Today I am grateful that I didn't gobble my package of Peeps but savored them...three still remain. I am grateful that our supermarket strawberries were not only inexpensive, they were also ripe and sweet. I am grateful to hear my friends speak with unguarded affection about their children, their pets, their gardens. My list today contains newsletter recipients who sent favorable comments to the store for which I write. I laughed - perhaps disproportionately - when hearing of the new game, " Chuck Norris versus Werner Herzog," which film critic Roger Ebert is playing on Twitter, where it apparently began. If you've read earlier entries here, you know whose team I'm on.

Life is absurd. I am relieved and reassured whenever that awareness taps me on the shoulder or grabs me by the lapels. In the midst of grief, etc. What will make it onto your gratitude list today? Will you say Thank You for: The means to acquire new pens for a sketching fest? News of good health from someone dear? The wealth of useful facts and overflowing inspiration that creative bloggers all over the world deliver to our table? Lucinda Williams' "...pens that don't run out of ink and cool quiet and time to think..."?

It is said that all of life is a blessing; I know there were days when the extent of my gratitude was to say, "I'm still here." Today I give thanks that I have so much more which I recognize as gifts. I am grateful to computers and the internet, to Google and Blogger, and all who dreamed them into being. I am grateful for a forum in which I can share my joy, for people who may find something of themselves here, for Lord Byron's insightful words, for being here.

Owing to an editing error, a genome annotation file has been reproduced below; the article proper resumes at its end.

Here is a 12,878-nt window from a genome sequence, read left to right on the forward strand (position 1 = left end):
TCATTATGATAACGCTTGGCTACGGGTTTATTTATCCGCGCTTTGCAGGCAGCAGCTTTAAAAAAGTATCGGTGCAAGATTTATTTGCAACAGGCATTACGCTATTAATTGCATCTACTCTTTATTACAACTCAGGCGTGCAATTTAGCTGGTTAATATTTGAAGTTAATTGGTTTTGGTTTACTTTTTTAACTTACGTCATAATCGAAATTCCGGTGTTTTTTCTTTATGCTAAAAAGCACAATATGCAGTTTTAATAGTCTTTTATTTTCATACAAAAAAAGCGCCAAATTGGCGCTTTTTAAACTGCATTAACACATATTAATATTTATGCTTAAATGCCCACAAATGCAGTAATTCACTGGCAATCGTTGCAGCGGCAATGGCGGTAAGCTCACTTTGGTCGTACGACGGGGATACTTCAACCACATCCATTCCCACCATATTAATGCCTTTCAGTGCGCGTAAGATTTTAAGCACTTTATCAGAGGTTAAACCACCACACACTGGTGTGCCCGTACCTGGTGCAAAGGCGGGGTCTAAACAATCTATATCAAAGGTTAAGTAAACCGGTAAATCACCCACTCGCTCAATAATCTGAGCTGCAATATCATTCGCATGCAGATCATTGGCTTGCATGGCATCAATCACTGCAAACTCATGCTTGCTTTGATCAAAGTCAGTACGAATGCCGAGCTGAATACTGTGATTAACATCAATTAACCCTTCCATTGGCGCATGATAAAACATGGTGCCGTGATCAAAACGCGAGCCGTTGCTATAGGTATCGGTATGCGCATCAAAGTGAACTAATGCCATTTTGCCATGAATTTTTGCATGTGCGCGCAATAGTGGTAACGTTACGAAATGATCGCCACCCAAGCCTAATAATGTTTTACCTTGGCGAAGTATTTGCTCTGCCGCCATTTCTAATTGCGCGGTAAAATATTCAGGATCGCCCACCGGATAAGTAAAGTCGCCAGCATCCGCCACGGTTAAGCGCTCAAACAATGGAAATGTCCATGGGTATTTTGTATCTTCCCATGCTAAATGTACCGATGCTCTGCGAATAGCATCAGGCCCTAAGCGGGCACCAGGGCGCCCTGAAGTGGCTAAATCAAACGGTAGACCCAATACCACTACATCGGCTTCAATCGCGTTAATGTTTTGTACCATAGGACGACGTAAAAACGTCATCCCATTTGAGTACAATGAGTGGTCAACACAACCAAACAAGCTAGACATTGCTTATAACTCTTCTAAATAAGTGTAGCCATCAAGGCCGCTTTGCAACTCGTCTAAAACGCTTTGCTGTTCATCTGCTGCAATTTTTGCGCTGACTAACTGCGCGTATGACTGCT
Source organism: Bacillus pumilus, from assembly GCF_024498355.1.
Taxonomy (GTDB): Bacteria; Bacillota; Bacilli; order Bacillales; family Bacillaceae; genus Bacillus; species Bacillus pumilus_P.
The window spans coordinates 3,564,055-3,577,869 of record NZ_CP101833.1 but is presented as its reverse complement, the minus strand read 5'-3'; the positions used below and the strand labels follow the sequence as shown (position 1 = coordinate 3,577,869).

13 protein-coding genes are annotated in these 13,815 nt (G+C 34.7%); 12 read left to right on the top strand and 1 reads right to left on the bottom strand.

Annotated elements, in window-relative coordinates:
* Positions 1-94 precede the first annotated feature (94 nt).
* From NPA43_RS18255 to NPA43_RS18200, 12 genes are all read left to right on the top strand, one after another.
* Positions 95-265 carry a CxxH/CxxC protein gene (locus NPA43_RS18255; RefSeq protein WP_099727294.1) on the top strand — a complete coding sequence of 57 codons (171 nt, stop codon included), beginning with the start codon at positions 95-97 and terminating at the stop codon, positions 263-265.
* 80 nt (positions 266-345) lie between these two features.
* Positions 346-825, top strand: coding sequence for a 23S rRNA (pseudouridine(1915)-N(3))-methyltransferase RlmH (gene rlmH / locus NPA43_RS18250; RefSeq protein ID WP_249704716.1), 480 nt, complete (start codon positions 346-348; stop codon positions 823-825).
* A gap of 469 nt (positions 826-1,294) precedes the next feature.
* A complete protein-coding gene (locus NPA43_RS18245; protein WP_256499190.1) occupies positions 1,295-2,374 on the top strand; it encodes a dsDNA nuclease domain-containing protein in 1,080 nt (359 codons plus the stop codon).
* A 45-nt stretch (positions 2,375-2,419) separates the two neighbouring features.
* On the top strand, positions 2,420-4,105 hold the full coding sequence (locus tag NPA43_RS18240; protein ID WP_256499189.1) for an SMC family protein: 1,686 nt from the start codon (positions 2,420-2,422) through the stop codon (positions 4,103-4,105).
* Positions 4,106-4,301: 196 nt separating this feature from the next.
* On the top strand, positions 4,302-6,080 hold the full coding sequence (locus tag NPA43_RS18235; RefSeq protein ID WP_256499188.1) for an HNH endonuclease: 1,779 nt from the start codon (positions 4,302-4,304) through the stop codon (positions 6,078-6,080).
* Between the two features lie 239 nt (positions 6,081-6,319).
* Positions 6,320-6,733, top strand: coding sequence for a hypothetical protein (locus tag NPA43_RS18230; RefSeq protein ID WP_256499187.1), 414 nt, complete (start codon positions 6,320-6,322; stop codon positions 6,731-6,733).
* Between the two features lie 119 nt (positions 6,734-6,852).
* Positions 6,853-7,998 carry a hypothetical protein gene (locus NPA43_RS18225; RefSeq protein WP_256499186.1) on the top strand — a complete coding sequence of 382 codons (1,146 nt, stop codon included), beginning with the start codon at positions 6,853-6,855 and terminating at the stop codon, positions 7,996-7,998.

Thursday, April 1, 2010

Just love it

A friend of mine tells the definitive story of how what we want to see occludes our vision for what is. She and her husband were looking for purebred boxers and located a seller with two young dogs for sale. They did not resemble the boxers they had owned previously, yet the seller swore they were that breed. Driving home with the alleged boxers in the car, my friend was thinking, "We have our boxers," yet feeling that something was out of kilter. When they arrived home, they looked closely at the not-even-purebred dogs of indeterminate origin and had to acknowledge they had talked themselves into something from the sheer wanting of it to be true and these were not, never had been, never would be, boxers. "These dogs are not boxers," has become a phrase she uses when speaking of any situation in which we try and convince ourselves that...this is it.

Conversely, I am too well acquainted with how easily we can reject the real thing when it doesn't match some arbitrary notion of how, for example, a piece of art or writing ought to be. This falls under the heading of Nothing in Life Is One Size Fits All in my yet-unwritten manifesto. If I had kept track of how many years I spent comparing (underlined, caps, bold face...remember this word) the visual interpretation of my spirit with that of other illustrators, essayists, and so on, I would wander the streets draped in mourning for so much lost time, for gifts unappreciated.